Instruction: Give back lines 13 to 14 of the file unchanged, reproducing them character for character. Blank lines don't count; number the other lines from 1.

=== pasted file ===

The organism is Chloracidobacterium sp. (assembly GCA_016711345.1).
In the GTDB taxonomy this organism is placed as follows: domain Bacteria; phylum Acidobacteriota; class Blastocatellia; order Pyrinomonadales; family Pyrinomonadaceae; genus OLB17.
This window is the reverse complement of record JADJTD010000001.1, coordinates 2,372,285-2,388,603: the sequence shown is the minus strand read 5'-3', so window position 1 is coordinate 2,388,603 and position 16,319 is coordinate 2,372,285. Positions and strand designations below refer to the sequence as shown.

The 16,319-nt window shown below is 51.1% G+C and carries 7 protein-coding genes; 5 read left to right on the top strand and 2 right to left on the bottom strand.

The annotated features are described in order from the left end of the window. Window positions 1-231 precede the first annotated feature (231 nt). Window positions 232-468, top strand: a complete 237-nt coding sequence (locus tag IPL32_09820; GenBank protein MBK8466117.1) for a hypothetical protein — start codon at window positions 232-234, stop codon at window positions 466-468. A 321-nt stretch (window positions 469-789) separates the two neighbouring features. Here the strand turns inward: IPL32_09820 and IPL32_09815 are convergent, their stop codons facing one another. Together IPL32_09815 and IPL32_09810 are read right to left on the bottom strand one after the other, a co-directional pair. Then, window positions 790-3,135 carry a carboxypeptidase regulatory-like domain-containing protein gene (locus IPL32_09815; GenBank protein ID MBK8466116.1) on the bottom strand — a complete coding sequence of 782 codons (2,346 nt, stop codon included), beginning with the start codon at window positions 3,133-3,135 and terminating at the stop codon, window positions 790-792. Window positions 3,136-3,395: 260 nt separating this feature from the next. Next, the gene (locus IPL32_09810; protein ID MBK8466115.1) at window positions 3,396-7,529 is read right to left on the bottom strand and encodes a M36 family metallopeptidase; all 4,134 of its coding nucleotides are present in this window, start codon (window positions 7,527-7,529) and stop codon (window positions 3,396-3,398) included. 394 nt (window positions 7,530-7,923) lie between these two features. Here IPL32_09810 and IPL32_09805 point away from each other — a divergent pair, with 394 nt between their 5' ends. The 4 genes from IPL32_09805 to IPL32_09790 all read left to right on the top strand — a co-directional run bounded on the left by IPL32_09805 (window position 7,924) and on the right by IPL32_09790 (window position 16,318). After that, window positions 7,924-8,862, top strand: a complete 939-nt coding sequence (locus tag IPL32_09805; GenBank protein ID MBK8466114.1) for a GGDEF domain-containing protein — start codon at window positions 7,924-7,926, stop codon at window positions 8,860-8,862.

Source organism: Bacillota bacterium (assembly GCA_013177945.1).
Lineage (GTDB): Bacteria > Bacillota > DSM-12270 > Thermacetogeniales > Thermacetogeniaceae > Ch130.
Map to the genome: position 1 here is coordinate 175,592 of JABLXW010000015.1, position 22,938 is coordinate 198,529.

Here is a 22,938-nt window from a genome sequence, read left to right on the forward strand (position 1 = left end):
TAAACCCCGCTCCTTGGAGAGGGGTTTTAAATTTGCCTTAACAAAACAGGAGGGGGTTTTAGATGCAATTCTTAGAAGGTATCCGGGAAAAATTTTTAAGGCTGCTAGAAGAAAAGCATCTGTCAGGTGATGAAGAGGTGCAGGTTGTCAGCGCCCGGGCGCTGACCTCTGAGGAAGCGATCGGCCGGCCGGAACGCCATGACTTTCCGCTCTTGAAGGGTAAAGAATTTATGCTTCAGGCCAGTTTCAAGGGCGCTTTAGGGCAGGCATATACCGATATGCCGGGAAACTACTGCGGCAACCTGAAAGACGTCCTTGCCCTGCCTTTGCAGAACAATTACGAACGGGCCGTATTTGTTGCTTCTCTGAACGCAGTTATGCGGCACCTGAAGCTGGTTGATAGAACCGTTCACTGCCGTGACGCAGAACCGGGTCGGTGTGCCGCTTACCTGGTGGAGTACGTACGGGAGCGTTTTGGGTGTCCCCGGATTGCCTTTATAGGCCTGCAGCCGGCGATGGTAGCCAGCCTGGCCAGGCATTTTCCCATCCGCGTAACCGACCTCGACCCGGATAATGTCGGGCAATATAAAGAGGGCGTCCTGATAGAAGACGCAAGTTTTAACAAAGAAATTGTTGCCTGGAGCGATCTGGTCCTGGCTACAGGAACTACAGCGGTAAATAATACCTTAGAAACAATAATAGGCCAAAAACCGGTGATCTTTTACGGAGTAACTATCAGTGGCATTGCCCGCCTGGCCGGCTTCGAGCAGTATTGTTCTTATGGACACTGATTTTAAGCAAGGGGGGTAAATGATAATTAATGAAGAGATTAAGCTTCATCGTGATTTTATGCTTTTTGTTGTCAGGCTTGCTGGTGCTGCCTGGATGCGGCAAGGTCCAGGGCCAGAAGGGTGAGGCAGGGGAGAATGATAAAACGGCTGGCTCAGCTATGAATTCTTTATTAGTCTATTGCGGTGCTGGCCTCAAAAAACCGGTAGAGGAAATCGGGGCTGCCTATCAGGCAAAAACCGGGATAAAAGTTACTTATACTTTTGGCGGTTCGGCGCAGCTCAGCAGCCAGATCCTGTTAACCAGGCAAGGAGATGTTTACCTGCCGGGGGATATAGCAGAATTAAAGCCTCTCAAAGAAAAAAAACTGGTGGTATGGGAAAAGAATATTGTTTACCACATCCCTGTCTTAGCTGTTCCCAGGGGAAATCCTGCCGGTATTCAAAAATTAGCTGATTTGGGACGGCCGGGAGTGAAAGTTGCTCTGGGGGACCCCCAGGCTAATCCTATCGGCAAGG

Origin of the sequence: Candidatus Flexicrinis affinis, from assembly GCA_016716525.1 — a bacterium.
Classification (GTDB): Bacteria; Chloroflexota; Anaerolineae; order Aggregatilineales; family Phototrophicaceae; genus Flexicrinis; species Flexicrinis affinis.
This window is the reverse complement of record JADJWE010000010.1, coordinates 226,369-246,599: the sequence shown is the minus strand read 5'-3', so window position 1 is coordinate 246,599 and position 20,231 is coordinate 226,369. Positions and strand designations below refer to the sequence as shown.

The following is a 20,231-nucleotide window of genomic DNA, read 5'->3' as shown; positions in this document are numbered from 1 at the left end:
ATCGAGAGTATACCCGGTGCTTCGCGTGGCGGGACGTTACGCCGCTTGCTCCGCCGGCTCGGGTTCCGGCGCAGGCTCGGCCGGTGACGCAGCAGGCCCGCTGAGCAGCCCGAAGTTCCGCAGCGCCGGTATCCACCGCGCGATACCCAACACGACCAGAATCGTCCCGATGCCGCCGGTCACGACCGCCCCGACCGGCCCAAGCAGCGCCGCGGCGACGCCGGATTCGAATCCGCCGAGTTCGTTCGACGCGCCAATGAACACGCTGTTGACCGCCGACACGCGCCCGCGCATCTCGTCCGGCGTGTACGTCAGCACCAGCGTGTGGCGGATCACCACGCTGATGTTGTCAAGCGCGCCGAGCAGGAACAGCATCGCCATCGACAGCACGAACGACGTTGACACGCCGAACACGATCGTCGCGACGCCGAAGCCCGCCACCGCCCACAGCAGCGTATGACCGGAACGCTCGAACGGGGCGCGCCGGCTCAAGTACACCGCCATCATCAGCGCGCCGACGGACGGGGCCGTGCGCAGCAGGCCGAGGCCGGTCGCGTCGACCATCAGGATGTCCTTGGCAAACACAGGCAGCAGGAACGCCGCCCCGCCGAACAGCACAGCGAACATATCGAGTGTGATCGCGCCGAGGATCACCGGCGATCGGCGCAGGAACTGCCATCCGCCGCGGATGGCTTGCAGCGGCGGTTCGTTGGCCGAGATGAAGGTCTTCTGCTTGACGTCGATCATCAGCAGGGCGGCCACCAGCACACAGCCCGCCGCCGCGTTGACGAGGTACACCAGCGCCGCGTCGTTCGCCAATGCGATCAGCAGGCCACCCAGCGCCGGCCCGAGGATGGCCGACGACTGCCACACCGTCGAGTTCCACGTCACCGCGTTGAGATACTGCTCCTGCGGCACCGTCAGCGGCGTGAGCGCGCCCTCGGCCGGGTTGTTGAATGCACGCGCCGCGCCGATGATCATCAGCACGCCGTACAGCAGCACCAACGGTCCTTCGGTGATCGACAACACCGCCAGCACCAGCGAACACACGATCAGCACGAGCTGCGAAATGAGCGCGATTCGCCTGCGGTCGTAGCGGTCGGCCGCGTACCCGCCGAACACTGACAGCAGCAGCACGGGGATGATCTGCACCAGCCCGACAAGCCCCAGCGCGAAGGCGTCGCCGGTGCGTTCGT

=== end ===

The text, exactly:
This window is the reverse complement of record JADJWE010000010.1, coordinates 226,369-246,599: the sequence shown is the minus strand read 5'-3', so window position 1 is coordinate 246,599 and position 20,231 is coordinate 226,369. Positions and strand designations below refer to the sequence as shown.

The following is a 20,231-nucleotide window of genomic DNA, read 5'->3' as shown; positions in this document are numbered from 1 at the left end: